Canadian Health Minister Clement Criticizes WHO's Endorsement of Drug-Injection Facilities
August 8, 2008
Canadian Health Minister Tony Clement on Tuesday at the XVII International AIDS Conference in Mexico City criticized the World Health Organization's endorsement of safe drug-injection facilities like Insite in Vancouver, British Columbia, Toronto's Globe and Mail reports (Picard, Globe and Mail, 8/6).
WHO Guidelines, Clement Reaction
Clement criticized the guidelines, saying that "[a]llowing and/or encouraging people to inject heroin into their veins is not harm reduction ... it is a form of harm addition." He added that the Canadian government supports some harm reduction measures -- such as needle-exchange programs, methadone treatment and rehabilitation programs -- but opposes safe-injection sites (Globe and Mail, 8/6).
Clement during an interview at the conference said the Canadian government wants to close Insite because it has become necessary to "draw a line" determining which harm reduction measures are appropriate. "There are already people saying injection sites aren't enough, that true harm reduction is giving out heroin for free," Clement said, adding, "You have to draw the line somewhere, and we feel we're drawing the line in a place Canadians are comfortable." Clement added that it is up to each country to determine which harm reduction measures are appropriate, adding, "It's not my job to kowtow to orthodoxy."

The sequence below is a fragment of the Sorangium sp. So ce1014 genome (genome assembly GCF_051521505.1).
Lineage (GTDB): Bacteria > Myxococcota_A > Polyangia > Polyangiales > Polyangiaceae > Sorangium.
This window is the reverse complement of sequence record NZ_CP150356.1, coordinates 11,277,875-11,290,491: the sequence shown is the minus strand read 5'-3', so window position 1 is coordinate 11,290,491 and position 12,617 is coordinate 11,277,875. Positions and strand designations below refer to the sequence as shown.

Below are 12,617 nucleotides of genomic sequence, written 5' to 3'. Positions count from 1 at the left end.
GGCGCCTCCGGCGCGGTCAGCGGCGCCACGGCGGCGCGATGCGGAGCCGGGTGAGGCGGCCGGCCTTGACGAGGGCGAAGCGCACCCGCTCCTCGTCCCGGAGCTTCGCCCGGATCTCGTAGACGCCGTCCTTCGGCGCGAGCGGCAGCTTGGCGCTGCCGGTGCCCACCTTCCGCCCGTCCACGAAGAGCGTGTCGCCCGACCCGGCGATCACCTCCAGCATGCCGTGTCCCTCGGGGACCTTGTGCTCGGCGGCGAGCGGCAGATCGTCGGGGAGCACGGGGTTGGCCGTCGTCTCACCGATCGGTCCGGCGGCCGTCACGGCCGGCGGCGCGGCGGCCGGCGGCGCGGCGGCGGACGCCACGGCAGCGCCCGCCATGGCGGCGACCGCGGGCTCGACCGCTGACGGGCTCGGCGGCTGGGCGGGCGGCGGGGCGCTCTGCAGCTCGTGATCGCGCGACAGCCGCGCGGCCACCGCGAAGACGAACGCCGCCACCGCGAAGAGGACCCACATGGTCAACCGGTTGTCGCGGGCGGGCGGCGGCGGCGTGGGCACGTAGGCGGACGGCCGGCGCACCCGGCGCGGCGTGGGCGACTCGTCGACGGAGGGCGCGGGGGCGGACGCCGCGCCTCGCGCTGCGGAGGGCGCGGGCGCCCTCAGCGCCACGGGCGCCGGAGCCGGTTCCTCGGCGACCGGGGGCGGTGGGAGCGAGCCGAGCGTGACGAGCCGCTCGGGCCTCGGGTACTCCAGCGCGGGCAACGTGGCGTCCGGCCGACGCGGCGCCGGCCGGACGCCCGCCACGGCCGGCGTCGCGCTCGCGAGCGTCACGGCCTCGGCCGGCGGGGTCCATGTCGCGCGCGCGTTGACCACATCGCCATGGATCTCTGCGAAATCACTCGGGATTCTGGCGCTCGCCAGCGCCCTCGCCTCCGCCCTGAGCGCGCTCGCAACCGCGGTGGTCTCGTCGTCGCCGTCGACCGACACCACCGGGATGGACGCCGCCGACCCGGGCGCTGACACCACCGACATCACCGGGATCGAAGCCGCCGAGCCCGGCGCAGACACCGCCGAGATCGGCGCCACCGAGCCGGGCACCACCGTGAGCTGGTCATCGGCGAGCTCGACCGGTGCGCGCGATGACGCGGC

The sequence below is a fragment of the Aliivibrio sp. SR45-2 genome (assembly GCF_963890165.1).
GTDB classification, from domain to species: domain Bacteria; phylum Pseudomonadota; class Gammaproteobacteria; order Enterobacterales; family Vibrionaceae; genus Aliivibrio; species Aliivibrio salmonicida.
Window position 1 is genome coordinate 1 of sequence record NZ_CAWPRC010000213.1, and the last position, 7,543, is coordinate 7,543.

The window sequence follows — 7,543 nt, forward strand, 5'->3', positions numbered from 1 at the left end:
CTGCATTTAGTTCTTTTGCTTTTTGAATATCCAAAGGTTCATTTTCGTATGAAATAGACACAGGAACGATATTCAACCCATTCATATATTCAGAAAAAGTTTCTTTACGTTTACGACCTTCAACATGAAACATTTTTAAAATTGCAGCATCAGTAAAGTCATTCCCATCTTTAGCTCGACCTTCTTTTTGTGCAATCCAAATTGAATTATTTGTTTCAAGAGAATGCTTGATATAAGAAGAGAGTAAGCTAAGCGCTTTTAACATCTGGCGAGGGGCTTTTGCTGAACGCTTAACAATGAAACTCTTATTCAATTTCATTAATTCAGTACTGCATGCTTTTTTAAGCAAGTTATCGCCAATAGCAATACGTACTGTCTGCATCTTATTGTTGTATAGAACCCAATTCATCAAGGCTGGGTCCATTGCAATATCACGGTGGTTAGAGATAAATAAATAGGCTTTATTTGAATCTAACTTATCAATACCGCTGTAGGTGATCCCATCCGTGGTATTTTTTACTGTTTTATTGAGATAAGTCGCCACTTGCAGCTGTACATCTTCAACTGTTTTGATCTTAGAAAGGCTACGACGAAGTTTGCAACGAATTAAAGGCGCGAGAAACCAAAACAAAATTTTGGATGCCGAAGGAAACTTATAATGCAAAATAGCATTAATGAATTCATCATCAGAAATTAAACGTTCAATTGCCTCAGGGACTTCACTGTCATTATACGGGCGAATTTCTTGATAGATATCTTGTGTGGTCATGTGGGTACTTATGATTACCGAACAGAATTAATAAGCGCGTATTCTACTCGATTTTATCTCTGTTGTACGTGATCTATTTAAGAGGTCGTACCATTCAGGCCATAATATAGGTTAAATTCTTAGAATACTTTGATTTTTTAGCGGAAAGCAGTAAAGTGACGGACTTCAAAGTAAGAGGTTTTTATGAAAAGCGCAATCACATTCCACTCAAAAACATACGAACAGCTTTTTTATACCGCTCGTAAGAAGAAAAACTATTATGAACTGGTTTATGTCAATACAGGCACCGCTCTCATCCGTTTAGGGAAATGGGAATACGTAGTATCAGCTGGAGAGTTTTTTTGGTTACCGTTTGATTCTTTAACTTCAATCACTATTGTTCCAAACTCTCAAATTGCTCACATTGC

According to Clement, preventing the spread of HIV among IDUs requires a combination of prevention, treatment and enforcement measures. Clement said he believes Canada has a good balance between enforcement and prevention measures, adding, "I believe I'm on the side of compassion and on the side of the angels" (Picard, Globe and Mail, 8/7). When asked about Clement's comments, Teguest Guerma, associate director of WHO's HIV/AIDS Department, said, "The WHO supports harm reduction." Abeeda Kamarulzaman, head professor of infectious diseases at the University of Malaya, said at the conference that safe-injection sites, needle exchanges, methadone treatment and other harm reduction measures have all been shown to curb the spread of HIV, adding, "We need to stop arguing about the merits of harm reduction and just do it" (Globe and Mail, 8/6).
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This article was provided by Henry J. Kaiser Family Foundation. It is a part of the publication Kaiser Daily HIV/AIDS Report. Visit the Kaiser Family Foundation's website to find out more about their activities, publications and services.